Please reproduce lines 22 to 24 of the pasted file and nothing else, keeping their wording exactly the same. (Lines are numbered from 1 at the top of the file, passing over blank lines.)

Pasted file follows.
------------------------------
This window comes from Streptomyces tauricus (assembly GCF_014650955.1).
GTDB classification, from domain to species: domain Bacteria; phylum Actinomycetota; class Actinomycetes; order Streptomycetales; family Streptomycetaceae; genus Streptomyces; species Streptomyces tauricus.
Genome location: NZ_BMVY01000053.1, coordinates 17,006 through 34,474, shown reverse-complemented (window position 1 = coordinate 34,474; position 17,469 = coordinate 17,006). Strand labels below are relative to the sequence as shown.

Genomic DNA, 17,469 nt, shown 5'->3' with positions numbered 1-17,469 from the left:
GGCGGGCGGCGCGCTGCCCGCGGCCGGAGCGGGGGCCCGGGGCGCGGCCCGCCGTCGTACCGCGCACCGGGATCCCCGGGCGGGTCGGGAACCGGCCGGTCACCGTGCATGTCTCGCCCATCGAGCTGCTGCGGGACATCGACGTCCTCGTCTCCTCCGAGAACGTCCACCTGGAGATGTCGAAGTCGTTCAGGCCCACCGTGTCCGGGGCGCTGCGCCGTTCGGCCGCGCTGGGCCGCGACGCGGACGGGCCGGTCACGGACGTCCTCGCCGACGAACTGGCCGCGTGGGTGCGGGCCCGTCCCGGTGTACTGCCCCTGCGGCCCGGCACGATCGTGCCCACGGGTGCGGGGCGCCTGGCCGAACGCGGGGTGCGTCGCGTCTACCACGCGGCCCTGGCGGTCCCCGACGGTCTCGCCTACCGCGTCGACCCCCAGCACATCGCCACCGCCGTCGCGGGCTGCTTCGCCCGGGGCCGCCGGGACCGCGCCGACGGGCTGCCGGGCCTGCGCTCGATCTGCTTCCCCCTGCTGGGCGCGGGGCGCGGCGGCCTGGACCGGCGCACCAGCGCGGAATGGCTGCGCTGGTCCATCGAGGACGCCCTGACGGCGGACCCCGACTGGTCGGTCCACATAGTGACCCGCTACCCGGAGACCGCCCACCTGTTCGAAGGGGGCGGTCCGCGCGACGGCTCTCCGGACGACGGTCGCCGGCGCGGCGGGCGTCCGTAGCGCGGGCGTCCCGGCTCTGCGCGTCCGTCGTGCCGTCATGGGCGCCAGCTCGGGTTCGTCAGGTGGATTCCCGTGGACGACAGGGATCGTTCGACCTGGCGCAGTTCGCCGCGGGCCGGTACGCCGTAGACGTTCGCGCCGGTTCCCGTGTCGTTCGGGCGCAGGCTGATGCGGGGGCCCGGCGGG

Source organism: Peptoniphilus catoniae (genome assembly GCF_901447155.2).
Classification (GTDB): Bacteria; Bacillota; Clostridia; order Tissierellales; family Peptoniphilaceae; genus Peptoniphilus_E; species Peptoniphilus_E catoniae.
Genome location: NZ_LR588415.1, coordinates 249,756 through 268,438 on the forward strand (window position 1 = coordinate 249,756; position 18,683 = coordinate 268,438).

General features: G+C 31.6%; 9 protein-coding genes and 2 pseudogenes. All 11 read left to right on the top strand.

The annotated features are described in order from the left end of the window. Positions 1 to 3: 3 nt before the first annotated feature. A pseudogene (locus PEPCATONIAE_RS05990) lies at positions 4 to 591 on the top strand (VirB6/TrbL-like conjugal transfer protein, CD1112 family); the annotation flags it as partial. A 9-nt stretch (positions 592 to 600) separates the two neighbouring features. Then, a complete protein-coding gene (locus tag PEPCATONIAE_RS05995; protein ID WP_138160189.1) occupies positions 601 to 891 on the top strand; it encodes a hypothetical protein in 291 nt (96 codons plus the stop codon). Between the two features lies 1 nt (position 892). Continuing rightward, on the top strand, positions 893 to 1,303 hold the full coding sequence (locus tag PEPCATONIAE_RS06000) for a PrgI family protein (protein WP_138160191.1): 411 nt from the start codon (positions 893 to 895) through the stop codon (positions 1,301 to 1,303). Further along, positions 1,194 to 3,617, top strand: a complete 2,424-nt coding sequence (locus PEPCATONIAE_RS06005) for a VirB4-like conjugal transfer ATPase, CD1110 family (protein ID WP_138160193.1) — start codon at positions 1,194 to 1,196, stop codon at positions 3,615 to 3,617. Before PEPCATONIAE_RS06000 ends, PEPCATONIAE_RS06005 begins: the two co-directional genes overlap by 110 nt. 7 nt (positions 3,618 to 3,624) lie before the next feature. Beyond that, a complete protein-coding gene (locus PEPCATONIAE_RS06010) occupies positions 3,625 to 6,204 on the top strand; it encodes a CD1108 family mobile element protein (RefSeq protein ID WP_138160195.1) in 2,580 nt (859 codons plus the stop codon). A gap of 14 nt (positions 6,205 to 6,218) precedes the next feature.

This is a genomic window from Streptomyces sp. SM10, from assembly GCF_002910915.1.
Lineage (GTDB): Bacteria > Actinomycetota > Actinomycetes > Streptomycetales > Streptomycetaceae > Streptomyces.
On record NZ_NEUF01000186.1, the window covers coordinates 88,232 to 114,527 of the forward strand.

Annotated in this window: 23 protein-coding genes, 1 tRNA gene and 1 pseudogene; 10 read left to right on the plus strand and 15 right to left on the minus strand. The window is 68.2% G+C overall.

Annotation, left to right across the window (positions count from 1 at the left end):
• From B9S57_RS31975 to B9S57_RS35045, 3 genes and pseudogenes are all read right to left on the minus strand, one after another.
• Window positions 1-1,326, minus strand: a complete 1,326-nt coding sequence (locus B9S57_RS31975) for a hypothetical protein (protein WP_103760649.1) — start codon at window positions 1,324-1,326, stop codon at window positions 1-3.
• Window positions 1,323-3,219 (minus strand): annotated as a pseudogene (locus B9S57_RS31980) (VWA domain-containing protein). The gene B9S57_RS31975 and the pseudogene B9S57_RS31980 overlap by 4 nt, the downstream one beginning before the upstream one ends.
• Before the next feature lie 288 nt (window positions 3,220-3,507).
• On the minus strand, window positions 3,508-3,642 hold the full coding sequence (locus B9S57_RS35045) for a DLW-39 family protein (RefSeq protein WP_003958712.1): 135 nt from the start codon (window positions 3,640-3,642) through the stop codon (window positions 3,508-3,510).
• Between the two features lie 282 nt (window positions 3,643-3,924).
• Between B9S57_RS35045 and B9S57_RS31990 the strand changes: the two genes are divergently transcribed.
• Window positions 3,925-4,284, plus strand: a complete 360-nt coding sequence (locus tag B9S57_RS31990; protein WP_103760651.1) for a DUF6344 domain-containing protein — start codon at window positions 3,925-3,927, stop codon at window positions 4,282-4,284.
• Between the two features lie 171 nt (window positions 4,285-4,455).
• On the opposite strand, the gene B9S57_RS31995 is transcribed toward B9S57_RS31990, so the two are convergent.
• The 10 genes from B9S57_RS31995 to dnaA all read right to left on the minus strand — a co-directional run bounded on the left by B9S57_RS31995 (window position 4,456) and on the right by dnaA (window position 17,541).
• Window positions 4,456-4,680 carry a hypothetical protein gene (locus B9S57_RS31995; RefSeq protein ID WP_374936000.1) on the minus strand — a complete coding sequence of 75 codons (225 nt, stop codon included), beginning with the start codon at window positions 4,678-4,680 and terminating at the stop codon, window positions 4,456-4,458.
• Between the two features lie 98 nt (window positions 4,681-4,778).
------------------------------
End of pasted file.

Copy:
• Between B9S57_RS35045 and B9S57_RS31990 the strand changes: the two genes are divergently transcribed.
• Window positions 3,925-4,284, plus strand: a complete 360-nt coding sequence (locus tag B9S57_RS31990; protein WP_103760651.1) for a DUF6344 domain-containing protein — start codon at window positions 3,925-3,927, stop codon at window positions 4,282-4,284.
• Between the two features lie 171 nt (window positions 4,285-4,455).